1. What combinations of community programs/policies are associated with BMI, diet, and physical activity among children? (Cross-sectional)
  2. What combinations of community programs/policies are associated with changes in BMI among children? (Longitudinal)

Answers to these questions will help address whether combinations of programs/policies – such as enhanced school programs in conjunction with expanded parks and recreational opportunities – have a stronger association with BMI, diet, and physical activity than one particular program.

D. Research Questions Related To Factors That Modify Or Mediate Associations

  1. What factors modify or mediate associations between community programs/policies and BMI, diet, and physical activity among children? (Cross-sectional)
    1. For example, do community and family socio-demographic characteristics modify the associations between community programs/policies and BMI, diet, and physical activity?
    2. Are community programs/policies that are associated with a lower BMI and protective diet and physical activity behaviors in children mediated through parent support for healthy eating and physical activity?
  2. What factors modify or mediate associations between community programs/policies and changes in BMI among children? (Longitudinal)

Answers to these questions will help address whether factors such as greater availability of healthy foods and less availability of unhealthy foods at schools or the presence of parks and walking paths in a community modify the association between community programs/policies and BMI, diet, and physical activity among children.

Design And Methods

120 communities and about 5,000 children and their parents/caregivers will be part of the HCS. A HCS community is defined as a high school catchment area and children in Kindergarten through 8th grade will be recruited into the study. A HCS community is defined as a high school catchment area and children in Kindergarten through 8th grade will be recruited into the study. The study examines quantitative and qualitative information obtained from community-based initiatives, community characteristics (e.g., school environment), and from child and parent assessments and measurements of children’s physical activity levels, children’s dietary practices, and children’s and parent’s BMI. This study is not designed to evaluate any one specific program, policy or community, but will instead systematically assess if components or characteristics of representative programs/policies in communities across the country are related to BMI, diet, and physical activity habits in children.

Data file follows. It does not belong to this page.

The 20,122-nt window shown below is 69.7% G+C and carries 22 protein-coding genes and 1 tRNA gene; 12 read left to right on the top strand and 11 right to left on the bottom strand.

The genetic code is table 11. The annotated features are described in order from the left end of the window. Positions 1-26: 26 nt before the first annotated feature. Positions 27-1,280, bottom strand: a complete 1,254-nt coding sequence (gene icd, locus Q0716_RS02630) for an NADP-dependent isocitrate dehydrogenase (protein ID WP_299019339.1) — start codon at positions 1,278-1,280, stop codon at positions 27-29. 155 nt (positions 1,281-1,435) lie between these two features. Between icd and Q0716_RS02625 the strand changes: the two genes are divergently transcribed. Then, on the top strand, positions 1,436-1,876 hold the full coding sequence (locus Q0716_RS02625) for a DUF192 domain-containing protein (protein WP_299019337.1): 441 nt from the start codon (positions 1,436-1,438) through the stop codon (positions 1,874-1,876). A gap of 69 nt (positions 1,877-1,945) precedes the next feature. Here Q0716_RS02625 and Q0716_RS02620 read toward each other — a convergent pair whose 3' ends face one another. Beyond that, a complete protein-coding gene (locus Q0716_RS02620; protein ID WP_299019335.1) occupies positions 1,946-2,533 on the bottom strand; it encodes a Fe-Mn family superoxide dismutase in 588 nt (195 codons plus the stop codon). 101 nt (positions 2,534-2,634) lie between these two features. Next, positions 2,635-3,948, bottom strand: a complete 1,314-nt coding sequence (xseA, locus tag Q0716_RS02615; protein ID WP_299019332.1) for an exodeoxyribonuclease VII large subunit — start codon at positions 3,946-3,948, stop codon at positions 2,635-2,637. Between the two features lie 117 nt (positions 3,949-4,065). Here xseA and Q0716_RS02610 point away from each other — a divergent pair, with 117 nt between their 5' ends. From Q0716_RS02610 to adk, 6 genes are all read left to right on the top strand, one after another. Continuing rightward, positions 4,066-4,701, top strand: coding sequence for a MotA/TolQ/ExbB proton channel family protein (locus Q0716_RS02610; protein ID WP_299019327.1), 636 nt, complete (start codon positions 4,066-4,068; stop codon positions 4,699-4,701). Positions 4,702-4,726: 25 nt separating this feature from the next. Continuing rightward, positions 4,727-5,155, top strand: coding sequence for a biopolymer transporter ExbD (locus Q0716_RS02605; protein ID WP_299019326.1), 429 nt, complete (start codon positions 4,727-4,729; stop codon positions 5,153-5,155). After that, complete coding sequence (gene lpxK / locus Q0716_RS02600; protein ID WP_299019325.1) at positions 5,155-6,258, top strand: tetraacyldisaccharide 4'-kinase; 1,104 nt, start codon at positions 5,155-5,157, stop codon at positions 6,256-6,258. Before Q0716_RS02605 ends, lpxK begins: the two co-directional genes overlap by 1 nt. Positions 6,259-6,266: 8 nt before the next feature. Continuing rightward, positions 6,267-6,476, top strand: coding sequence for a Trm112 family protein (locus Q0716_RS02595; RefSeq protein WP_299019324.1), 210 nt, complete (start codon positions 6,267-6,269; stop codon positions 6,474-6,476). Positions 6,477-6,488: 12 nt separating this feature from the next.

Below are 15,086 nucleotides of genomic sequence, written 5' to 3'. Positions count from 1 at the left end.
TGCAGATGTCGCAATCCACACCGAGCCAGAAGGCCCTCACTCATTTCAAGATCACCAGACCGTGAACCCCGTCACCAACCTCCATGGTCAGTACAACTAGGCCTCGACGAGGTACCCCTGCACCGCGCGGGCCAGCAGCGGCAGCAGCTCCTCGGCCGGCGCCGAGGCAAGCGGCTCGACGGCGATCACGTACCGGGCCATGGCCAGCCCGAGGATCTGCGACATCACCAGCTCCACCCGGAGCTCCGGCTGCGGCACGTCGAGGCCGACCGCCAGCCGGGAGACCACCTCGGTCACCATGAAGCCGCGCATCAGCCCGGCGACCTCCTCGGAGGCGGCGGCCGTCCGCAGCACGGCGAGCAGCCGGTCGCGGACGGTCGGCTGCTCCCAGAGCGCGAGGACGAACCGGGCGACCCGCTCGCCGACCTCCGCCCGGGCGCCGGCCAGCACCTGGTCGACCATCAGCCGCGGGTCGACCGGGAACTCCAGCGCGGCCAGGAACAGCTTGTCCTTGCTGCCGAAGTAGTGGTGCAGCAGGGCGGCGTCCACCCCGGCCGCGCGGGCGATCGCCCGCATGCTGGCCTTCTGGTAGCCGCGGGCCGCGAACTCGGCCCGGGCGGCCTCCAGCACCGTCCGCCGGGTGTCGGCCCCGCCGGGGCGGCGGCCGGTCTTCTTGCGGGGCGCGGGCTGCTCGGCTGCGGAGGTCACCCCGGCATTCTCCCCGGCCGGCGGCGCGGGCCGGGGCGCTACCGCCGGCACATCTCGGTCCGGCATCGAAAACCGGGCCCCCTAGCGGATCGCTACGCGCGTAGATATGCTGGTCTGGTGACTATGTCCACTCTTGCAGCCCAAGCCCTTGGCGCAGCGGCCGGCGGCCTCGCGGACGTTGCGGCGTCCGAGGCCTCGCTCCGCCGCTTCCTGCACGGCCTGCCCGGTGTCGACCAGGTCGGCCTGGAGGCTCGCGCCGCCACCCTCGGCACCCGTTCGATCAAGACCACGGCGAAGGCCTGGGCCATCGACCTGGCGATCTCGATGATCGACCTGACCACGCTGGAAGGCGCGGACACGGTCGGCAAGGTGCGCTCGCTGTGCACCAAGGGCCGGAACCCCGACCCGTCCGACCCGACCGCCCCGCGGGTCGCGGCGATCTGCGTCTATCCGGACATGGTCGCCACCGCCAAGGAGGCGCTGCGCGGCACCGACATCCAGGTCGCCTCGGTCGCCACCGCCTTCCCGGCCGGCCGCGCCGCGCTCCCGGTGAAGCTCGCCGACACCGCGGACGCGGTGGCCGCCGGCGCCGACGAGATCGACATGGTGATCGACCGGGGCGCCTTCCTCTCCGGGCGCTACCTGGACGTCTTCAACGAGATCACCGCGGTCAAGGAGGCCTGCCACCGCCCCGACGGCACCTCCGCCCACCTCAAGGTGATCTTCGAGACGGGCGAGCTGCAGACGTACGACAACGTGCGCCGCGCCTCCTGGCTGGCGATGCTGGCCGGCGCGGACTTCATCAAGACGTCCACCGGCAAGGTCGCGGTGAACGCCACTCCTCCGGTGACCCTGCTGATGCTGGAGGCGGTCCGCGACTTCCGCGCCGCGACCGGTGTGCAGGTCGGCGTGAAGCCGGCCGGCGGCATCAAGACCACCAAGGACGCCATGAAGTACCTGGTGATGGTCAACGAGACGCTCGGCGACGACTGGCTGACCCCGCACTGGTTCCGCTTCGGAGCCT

The HCS employs a complex study design that includes a nationally representative sample of communities as well as communities that are selected with certainty because of their known promising programs and policies targeting children’s diet and physical activities. The HCS study design combines cross-sectional and retrospective quantitative and qualitative data. Cross-sectional data include in-person assessment of BMI, diet, and physical activity. The retrospective data are comprised of the history of childhood obesity programs and policies and how they unfolded over the previous 10 years in each community. BMI trajectories over that same time period are also included by combining BMI measured cross-sectionally with BMI calculated from height and weight data abstracted from participant medical records.

Program/policy and environmental data are collected through interviews with key community members, participant perceptions of the school and home environments, document review, and GIS data.

Questions

If you have questions about the study, please visit the Researcher Contacts page.




Last Updated April 2014